30 Dummett, , Voting Procedures, p. 268.
31 H. R. Droop argued in 1869 that this quota is preferable to Hare's original quota (n/s), because it results in the lowest number such that no more than s candidates can each obtain that number of first-preference votes. Cf. Lakeman, , How Democracies Vote, p. 129.
32 A detailed description of the STV procedure appears in Dummett, , Voting Procedures, pp. 269–73, and in Lakeman, , How Democracies Vote, Appendix IV, pp. 247–75.
33 See Nurmi, , ‘Voting Procedures: A Summary Analysis’; Felsenthal, and Maoz, , ‘A Comparative Analysis of Sincere and Sophisticated Voting Under the Plurality and Approval Procedures’; ‘Normative Properties of Four Single-Stage Multi-Winner Electoral Procedures’.
34 See Rapoport, Amnon and Felsenthal, Dan S., ‘Efficacy in Small Electorates Under Plurality and Approval Voting’, Public Choice, 64 (1990), 57–71.
35 Brams, and Fishburn, , Approval Voting, p. 77; Chamberlin, , Cohen, and Coombs, , ‘Social Choice Observed: Five Presidential Elections of the American Psychological Association’.
36 See Felsenthal, , Maoz, and Rapoport, , ‘Comparing Voting Systems in Genuine Elections: Approval-Plurality Versus Selection-Plurality’; Fishburn, and Little, , ‘An Experiment in Approval Voting’.
37 As the AV procedure provides voters with an opportunity to vote for at least as many candidates as they can under the PVM procedure, it is reasonable to assume that voters operating under AV will indeed take advantage of this opportunity. As we assumed that voters under PVM will vote for s candidates, and that voters under AV will vote for approximately m/2 candidates when s ≤ m/2, it is logical to assume that voters under AV will vote for approximately s + (m – s)/k (k is an integer) candidates when s > m/2. We decided to adopt k = 2 because it is the smallest meaningful value that k can assume.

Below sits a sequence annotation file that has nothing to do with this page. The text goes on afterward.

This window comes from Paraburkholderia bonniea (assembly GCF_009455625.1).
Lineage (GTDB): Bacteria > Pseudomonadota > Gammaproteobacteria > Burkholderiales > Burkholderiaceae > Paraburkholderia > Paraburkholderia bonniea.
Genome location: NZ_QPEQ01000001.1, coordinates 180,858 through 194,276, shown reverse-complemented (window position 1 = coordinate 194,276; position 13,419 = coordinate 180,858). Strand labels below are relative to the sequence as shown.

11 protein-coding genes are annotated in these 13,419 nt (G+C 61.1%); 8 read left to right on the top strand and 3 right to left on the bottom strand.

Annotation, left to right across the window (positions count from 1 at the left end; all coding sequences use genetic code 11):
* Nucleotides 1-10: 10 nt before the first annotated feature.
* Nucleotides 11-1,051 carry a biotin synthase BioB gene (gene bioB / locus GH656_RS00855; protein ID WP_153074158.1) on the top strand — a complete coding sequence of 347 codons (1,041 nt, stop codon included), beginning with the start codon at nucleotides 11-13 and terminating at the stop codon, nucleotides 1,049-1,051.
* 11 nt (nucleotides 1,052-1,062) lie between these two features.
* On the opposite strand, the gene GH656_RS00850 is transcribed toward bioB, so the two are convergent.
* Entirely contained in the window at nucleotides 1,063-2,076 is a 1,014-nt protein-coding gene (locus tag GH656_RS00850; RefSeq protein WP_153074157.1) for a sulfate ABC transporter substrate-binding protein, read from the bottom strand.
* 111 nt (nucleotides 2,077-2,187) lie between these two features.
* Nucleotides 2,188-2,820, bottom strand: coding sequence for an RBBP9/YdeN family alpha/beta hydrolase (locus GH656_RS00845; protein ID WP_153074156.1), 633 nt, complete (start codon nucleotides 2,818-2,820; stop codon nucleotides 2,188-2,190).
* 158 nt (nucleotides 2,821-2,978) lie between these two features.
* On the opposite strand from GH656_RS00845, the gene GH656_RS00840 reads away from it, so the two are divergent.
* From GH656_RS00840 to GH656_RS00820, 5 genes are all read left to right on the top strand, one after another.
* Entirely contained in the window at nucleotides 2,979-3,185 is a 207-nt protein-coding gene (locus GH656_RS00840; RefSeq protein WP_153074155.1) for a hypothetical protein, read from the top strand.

38 As mentioned earlier, all thirty-seven elections were actually conducted under the ALV, RAL or STV procedures. For a ballot to be valid under these procedures it must contain at least one ranked candidate, and all (ranked) candidates must be assigned different ranks. Therefore we ignored in our computations a total of forty-five ballots (found in Elections 2, 3, 4, 5, 8, 9, 10 and 21) that violated the second of these conditions.
39 The Continuity desideratum states that, ceteris paribus, if a candidate is elected when s = x, this candidate should also be elected when s > x (1 ≤ x < m – 1). The article by Felsenthal, and Maoz, , ‘Normative Properties of Four Single-Stage Multi-Winner Electoral Procedures’, shows that the STV procedure may violate this desideratum.
40 See Garman, Mark B. and Kamien, Morton I., ‘The Paradox of Voting: Probability Calculations’, Behavioral Science, 13 (1968), 306–17; Niemi, Richard G. and Weisberg, Herbert F., ‘A Mathematical Solution for the Probability of the Paradox of Voting’, Behavioral Science, 13 (1968), 317–23; Demeyer, Frank and Plott, Charles R., ‘The Probability of a Cyclical Majority’, Econometrica, 38 (1970), 345–54; May, Robert M., ‘Some Mathematical Remarks on the Paradox of Voting’, Behavioral Science, 16 (1971), 143–51; Grofman, Bernard, ‘A Note on Some Generalizations of the Paradox of Cyclical Majorities’, Public Choice, 12 (1972), 113–14; Fishburn, Peter C., ‘Single-Peaked Preferences and Probabilities of Cyclical Majorities’, Behavioral Science, 19 (1974), 21–7.
41 See Klahr, David, ‘A Computer Simulation of the Paradox of Voting’, American Political Science Review, 60 (1966), 384–90; Felsenthal, , Maoz, and Rapoport, , ‘The Condorcet Efficiency Sophisticated Voting Under the Plurality and Approval Procedures’.